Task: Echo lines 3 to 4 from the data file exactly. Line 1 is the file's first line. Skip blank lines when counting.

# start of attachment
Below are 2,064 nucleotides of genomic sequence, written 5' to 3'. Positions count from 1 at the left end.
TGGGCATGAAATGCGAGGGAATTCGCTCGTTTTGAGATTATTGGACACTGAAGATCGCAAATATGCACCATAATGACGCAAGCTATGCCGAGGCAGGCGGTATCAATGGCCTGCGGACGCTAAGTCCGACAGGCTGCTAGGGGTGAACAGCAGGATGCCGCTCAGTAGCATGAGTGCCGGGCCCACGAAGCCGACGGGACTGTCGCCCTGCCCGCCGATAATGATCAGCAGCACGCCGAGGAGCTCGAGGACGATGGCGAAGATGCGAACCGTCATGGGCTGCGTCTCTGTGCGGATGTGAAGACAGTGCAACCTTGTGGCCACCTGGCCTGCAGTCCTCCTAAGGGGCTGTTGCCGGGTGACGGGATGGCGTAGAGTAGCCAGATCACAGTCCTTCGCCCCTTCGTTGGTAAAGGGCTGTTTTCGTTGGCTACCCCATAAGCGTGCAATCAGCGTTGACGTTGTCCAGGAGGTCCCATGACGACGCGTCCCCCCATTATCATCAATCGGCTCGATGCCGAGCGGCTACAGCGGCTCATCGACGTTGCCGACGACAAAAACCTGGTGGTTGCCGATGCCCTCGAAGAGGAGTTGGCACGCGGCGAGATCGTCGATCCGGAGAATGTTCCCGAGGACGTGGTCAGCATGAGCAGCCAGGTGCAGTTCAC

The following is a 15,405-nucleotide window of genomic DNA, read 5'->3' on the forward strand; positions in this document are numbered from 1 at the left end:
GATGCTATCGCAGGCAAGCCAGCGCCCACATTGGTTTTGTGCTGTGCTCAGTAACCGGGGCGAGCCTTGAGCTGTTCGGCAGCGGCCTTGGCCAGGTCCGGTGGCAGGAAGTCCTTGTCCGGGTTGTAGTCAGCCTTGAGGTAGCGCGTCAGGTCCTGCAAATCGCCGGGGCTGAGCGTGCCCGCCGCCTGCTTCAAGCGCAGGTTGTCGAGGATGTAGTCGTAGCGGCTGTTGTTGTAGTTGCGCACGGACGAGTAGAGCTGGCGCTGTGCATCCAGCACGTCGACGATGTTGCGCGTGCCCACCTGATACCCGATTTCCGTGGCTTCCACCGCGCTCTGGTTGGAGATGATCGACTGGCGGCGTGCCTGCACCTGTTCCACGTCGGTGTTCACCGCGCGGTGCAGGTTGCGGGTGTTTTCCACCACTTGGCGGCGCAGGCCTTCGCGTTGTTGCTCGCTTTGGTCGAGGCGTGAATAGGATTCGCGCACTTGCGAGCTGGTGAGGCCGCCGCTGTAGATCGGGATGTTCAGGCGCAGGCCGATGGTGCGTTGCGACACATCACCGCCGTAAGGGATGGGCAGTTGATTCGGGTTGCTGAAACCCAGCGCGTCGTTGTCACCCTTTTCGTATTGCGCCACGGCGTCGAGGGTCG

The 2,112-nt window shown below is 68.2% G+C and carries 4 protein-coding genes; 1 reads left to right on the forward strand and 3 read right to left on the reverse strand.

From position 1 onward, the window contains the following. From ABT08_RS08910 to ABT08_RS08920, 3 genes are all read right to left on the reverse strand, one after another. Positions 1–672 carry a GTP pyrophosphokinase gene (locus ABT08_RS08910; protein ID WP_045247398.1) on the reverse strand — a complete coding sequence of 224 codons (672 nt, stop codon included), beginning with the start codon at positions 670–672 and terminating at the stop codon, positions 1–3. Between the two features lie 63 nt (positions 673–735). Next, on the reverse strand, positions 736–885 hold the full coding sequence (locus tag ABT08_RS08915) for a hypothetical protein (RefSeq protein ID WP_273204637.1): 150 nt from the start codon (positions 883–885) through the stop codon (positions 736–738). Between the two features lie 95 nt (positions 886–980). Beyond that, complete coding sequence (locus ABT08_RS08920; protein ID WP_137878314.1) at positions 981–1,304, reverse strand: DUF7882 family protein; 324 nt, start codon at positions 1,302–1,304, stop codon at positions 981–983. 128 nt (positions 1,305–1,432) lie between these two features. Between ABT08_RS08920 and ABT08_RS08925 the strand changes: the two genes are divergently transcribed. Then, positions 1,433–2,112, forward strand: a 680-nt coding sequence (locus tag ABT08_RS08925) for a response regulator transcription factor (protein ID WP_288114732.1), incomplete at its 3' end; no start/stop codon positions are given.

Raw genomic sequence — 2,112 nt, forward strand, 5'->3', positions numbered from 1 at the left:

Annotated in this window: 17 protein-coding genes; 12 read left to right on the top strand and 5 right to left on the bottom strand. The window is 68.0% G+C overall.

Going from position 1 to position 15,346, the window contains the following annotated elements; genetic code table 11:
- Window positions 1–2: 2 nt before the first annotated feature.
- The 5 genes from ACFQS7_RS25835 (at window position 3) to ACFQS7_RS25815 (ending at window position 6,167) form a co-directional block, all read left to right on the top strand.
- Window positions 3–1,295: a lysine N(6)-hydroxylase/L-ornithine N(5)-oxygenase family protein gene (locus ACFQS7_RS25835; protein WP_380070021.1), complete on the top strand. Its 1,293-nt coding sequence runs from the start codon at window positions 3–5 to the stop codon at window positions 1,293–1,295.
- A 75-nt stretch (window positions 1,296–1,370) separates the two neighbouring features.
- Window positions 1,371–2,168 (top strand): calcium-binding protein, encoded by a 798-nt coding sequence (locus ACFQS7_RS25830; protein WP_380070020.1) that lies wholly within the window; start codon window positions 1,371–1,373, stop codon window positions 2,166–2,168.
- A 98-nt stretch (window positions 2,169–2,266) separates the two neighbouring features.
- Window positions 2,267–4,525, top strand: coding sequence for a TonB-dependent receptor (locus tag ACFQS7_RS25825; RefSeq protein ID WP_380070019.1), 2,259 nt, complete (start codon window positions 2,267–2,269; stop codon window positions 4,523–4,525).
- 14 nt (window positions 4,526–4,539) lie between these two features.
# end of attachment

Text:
The following is a 15,405-nucleotide window of genomic DNA, read 5'->3' on the forward strand; positions in this document are numbered from 1 at the left end:
GATGCTATCGCAGGCAAGCCAGCGCCCACATTGGTTTTGTGCTGTGCTCAGTAACCGGGGCGAGCCTTGAGCTGTTCGGCAGCGGCCTTGGCCAGGTCCGGTGGCAGGAAGTCCTTGTCCGGGTTGTAGTCAGCCTTGAGGTAGCGCGTCAGGTCCTGCAAATCGCCGGGGCTGAGCGTGCCCGCCGCCTGCTTCAAGCGCAGGTTGTCGAGGATGTAGTCGTAGCGGCTGTTGTTGTAGTTGCGCACGGACGAGTAGAGCTGGCGCTGTGCATCCAGCACGTCGACGATGTTGCGCGTGCCCACCTGATACCCGATTTCCGTGGCTTCCACCGCGCTCTGGTTGGAGATGATCGACTGGCGGCGTGCCTGCACCTGTTCCACGTCGGTGTTCACCGCGCGGTGCAGGTTGCGGGTGTTTTCCACCACTTGGCGGCGCAGGCCTTCGCGTTGTTGCTCGCTTTGGTCGAGGCGTGAATAGGATTCGCGCACTTGCGAGCTGGTGAGGCCGCCGCTGTAGATCGGGATGTTCAGGCGCAGGCCGATGGTGCGTTGCGACACATCACCGCCGTAAGGGATGGGCAGTTGATTCGGGTTGCTGAAACCCAGCGCGTCGTTGTCACCCTTTTCGTATTGCGCCACGGCGTCGAGGGTCG